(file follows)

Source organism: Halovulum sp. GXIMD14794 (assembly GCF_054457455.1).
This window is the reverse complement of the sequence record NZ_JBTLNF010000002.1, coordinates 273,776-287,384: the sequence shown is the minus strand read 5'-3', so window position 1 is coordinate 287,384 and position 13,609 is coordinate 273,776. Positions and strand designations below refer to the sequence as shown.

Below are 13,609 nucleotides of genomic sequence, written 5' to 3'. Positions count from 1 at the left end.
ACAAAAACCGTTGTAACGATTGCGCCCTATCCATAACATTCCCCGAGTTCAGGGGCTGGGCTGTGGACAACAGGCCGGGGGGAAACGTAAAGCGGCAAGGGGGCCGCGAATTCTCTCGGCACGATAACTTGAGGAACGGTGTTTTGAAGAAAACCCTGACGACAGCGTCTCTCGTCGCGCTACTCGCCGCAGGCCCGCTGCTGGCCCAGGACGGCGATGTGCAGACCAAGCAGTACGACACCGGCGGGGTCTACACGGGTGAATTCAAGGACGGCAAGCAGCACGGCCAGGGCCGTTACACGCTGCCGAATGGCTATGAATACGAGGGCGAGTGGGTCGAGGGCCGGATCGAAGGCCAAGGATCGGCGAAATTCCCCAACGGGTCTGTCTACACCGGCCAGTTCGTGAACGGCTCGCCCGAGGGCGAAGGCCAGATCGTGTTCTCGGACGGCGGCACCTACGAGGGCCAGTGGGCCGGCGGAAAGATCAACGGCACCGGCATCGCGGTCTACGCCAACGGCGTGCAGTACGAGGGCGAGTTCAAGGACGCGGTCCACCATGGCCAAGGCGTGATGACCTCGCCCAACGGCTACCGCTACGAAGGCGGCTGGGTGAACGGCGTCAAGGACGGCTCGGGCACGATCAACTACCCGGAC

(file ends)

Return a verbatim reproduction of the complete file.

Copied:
Source organism: Halovulum sp. GXIMD14794 (assembly GCF_054457455.1).
This window is the reverse complement of the sequence record NZ_JBTLNF010000002.1, coordinates 273,776-287,384: the sequence shown is the minus strand read 5'-3', so window position 1 is coordinate 287,384 and position 13,609 is coordinate 273,776. Positions and strand designations below refer to the sequence as shown.

Below are 13,609 nucleotides of genomic sequence, written 5' to 3'. Positions count from 1 at the left end.
ACAAAAACCGTTGTAACGATTGCGCCCTATCCATAACATTCCCCGAGTTCAGGGGCTGGGCTGTGGACAACAGGCCGGGGGGAAACGTAAAGCGGCAAGGGGGCCGCGAATTCTCTCGGCACGATAACTTGAGGAACGGTGTTTTGAAGAAAACCCTGACGACAGCGTCTCTCGTCGCGCTACTCGCCGCAGGCCCGCTGCTGGCCCAGGACGGCGATGTGCAGACCAAGCAGTACGACACCGGCGGGGTCTACACGGGTGAATTCAAGGACGGCAAGCAGCACGGCCAGGGCCGTTACACGCTGCCGAATGGCTATGAATACGAGGGCGAGTGGGTCGAGGGCCGGATCGAAGGCCAAGGATCGGCGAAATTCCCCAACGGGTCTGTCTACACCGGCCAGTTCGTGAACGGCTCGCCCGAGGGCGAAGGCCAGATCGTGTTCTCGGACGGCGGCACCTACGAGGGCCAGTGGGCCGGCGGAAAGATCAACGGCACCGGCATCGCGGTCTACGCCAACGGCGTGCAGTACGAGGGCGAGTTCAAGGACGCGGTCCACCATGGCCAAGGCGTGATGACCTCGCCCAACGGCTACCGCTACGAAGGCGGCTGGGTGAACGGCGTCAAGGACGGCTCGGGCACGATCAACTACCCGGAC